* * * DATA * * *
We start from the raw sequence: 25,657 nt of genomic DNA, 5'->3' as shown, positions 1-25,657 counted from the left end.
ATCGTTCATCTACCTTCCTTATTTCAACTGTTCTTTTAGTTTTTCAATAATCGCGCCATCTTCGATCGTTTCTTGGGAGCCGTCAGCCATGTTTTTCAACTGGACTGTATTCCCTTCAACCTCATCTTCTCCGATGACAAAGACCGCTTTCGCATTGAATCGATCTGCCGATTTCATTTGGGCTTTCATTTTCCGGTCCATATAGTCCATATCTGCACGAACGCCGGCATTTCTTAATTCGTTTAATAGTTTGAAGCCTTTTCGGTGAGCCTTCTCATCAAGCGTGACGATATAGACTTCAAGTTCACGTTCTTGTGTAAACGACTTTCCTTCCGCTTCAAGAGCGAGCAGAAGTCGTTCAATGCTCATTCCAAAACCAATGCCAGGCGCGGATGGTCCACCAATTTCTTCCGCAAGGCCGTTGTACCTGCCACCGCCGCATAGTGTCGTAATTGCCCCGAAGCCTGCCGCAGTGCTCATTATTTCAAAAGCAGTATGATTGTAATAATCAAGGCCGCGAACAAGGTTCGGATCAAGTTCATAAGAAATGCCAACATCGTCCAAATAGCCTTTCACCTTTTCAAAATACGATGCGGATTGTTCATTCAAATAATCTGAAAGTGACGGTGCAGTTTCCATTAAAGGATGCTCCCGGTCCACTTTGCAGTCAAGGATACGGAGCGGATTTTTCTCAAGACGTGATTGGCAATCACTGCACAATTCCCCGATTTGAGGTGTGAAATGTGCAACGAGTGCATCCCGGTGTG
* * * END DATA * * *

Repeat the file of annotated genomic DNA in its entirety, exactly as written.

We start from the raw sequence: 25,657 nt of genomic DNA, 5'->3' as shown, positions 1-25,657 counted from the left end.
ATCGTTCATCTACCTTCCTTATTTCAACTGTTCTTTTAGTTTTTCAATAATCGCGCCATCTTCGATCGTTTCTTGGGAGCCGTCAGCCATGTTTTTCAACTGGACTGTATTCCCTTCAACCTCATCTTCTCCGATGACAAAGACCGCTTTCGCATTGAATCGATCTGCCGATTTCATTTGGGCTTTCATTTTCCGGTCCATATAGTCCATATCTGCACGAACGCCGGCATTTCTTAATTCGTTTAATAGTTTGAAGCCTTTTCGGTGAGCCTTCTCATCAAGCGTGACGATATAGACTTCAAGTTCACGTTCTTGTGTAAACGACTTTCCTTCCGCTTCAAGAGCGAGCAGAAGTCGTTCAATGCTCATTCCAAAACCAATGCCAGGCGCGGATGGTCCACCAATTTCTTCCGCAAGGCCGTTGTACCTGCCACCGCCGCATAGTGTCGTAATTGCCCCGAAGCCTGCCGCAGTGCTCATTATTTCAAAAGCAGTATGATTGTAATAATCAAGGCCGCGAACAAGGTTCGGATCAAGTTCATAAGAAATGCCAACATCGTCCAAATAGCCTTTCACCTTTTCAAAATACGATGCGGATTGTTCATTCAAATAATCTGAAAGTGACGGTGCAGTTTCCATTAAAGGATGCTCCCGGTCCACTTTGCAGTCAAGGATACGGAGCGGATTTTTCTCAAGACGTGATTGGCAATCACTGCACAATTCCCCGATTTGAGGTGTGAAATGTGCAACGAGTGCATCCCGGTGTG